Tillandsias Baileyi

It grows from Mexico to Nicaragua. Tillandsia Baileyi is usually smaller then pseudobaileyi. It averages about 15 cm across and 20 cm high. The flower of Baileyi is usually simple. It has a frosted silvery appearance. The stiff leaf blades are involute, subulate, and often upwardly curved and contorted along their lengths. Because of their shape and rigidity, they sometimes appear as interesting, modern abstraction. The flower is similar in shape to that of caput-medusae, butzii and bulbosa. The colour, however, is more reflective of the amaranth colour of the plant, and the scape is relatively tall and erect. The flowers are indigo. It flourishes in brightly lit outdoor patio or garden situation but needs frequent watering in dry climates and a standard fertilisation program spring through autumn.

Tillandsias Balbisiana

This plant ranges from Florida, the West Indies and Mexico to Colombia and Venezuela. It grows at elevations from sea level to 1,500 meters and is usually found on forest tree branches.

It is stemless with remarkably long, channeled leaf blades that often recurve, twist, and hang far below the base of the plant itself. The spreading upper blades are often about 40 cm apart. An average plant is 35-70 cm high, depending on the length of the decurved blades. The leaves are normally lettuce green. It produces a tall floral cluster that is blood to cardinal red. The flower makes a striking contrast to the comparatively pale colour of the leaves. The brightly coloured, glabrous floral bracts are overlapping and the flowers are deep royal purple. Because of its coriaceous texture, tillandsia balbisiana is a species that always appears somewhat desiccated – even when watered frequently. The plant prefers bright light, high humidity, and frequent watering when the weather is hot and/or dry. Thrives with about the same care as Caput-Medusae.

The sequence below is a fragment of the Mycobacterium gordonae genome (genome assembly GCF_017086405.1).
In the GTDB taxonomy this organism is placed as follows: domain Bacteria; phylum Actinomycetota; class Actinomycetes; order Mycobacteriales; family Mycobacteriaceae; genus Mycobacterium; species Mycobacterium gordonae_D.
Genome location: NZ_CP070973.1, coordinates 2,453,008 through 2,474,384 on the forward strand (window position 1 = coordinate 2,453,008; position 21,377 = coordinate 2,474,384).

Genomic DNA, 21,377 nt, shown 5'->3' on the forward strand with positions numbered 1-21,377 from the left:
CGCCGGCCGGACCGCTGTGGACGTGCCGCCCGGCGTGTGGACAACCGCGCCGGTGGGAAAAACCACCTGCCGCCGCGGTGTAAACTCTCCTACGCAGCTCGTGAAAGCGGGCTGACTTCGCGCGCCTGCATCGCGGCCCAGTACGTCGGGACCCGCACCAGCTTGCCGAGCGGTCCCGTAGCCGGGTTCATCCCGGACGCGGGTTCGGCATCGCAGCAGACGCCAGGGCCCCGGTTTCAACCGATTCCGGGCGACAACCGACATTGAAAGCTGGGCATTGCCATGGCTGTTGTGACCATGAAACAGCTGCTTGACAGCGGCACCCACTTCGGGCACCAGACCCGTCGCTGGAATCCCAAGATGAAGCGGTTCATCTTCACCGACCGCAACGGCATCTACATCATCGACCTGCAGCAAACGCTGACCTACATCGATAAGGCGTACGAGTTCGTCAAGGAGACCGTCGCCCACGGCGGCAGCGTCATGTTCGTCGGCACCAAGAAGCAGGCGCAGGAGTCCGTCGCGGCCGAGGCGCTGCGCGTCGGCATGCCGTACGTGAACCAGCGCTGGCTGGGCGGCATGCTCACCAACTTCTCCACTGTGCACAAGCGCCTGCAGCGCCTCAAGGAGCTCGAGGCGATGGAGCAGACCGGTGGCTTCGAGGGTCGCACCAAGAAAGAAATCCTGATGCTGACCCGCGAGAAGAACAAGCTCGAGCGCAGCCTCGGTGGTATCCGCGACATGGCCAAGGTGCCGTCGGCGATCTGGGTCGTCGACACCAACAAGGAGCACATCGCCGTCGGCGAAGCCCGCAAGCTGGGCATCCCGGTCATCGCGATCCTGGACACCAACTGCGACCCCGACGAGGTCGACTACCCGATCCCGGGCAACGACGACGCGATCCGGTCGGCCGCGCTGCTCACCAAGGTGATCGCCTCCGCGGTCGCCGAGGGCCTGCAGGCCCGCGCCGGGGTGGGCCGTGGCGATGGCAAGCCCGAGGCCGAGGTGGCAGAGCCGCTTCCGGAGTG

Tillandsias Brachycaulos Abdita